Transcend Intra-Company Barriers and National Borders with Digital SCM Reforms
Aug. 31, 2018
Known for streamlining and optimizing the whole sequence of operations from R&D to production, purchasing and procurement, distribution, and after-sale services, as well as for boosting customer satisfaction and cutting costs, Supply Chain Management (SCM) has been adopted as a business-critical operation not only in manufacturing but also in a wide range of other areas such as the distribution and service industries. Many companies are now deploying “Global SCM” for their supply chains on a worldwide scale. And thanks to “Digital SCM” which takes advantage of technologies like IoT and AI, there is growing potential for innovative process reforms. NRI’s Kazuhiro Terasaka, who has been involved in operational reforms in the manufacturing and distribution industries, commented on the key points for us.
Achieving Advanced SCM Using IoT and AI
A key premise when thinking about SCM is that it is all based on “things”. For instance, items that are small in size but are heavy are not suited to mass transport by airplane, while the shipping process and system will be different depending on whether the sales unit is one item or 10,000 items. In this way, companies need to consider the properties of the “things” involved and link together R&D, production, logistics and various other functions. In particular, since on-site logic is different for every function, you need to erase the barriers and the bottlenecks between functions and pursue process reforms from the standpoint of overall optimization.
Leveraging IoT or AI at such time will promote the automation, streamlining, acceleration, and multi-potentiality of your company’s operations, and will rapidly enable you to achieve an advanced SCM. For instance, introducing IoT to a work site where the workers are collecting data in handwritten form or by reading barcodes will make it possible to gather data automatically from sensors embedded in your equipment, and to perform high-speed processing including transferring. This means fewer errors arising from human operation, and allows numbers to be handled on a level of detail previously unattainable, and thus the freshness and accuracy of your master data and performance results data will improve dramatically.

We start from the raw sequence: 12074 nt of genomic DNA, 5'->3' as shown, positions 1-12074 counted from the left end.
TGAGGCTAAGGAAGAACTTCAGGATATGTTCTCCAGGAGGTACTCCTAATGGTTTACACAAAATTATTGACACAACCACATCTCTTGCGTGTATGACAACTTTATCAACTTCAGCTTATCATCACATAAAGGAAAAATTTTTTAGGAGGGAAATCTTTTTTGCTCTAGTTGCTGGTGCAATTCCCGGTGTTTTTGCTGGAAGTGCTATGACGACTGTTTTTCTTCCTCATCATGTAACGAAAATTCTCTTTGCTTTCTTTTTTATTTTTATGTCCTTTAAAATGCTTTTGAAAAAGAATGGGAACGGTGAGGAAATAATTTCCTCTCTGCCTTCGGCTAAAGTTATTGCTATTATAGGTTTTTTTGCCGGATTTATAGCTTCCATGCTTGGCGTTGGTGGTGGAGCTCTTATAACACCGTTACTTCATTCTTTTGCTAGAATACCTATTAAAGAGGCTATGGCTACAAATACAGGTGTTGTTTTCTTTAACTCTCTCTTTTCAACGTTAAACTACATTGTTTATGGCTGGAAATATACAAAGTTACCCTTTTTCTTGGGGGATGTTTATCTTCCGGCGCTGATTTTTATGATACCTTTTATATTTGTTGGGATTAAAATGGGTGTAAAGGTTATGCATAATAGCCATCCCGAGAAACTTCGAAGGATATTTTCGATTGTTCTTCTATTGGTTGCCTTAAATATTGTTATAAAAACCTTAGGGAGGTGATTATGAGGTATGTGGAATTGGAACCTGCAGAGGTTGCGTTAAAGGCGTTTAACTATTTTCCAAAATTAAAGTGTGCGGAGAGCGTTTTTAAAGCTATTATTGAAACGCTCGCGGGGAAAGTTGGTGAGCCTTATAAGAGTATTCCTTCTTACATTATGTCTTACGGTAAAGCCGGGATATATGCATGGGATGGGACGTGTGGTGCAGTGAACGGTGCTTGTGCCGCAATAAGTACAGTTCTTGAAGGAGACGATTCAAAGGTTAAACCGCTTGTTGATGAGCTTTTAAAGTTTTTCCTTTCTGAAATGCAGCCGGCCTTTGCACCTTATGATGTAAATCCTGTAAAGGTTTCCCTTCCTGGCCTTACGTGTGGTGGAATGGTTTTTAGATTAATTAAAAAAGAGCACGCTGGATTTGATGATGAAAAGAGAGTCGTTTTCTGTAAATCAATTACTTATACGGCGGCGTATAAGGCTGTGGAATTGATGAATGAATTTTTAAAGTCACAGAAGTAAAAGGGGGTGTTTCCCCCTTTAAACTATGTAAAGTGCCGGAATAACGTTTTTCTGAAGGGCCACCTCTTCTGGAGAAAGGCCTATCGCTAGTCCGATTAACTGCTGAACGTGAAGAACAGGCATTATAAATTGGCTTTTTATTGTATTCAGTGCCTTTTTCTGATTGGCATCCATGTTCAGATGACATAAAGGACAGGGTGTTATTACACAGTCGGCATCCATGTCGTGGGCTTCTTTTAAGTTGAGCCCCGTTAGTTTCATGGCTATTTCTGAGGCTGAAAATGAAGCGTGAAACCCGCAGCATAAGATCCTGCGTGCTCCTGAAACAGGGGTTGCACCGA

Plus, if you use AI’s predictive functions when making your distribution delivery plan, you can create endless patterns for your delivery lead time and other elements as well as derive optimal routes, factoring in things like inventory fluctuations, customs procedures, and road congestion in different locations. AI is still developing, but it’s said that while the human brain can conceive of between 50 and 1000 logic paths, AI is able to conceive of between 100,000 and 10,000,000 logic paths, and that number is increasing at a geometric rate. And we’re also seeing venture firms emerging that find logic paths existing somewhere in the world, apply their analytics to it, and produce the optimal calculation formulas for their company. I think it’s imperative for companies to leverage these kinds of outside capabilities in using AI-based learning to get systems in place that they can use themselves.
The West Leads the Way in Digitalization
The reason is that when I’m in charge of projects outside of Japan, I get the impression that when it comes to things like adopting IoT or AI and developing platforms, Western companies are way ahead. It was originally in the West that the mechanisms were created, with the idea of controlling systems remotely across national borders. It’s simple to digitalize everything and incorporate it into your system for processing, or to decide the rules for circulating your “things”, and SCM digitalization is also easy to undertake.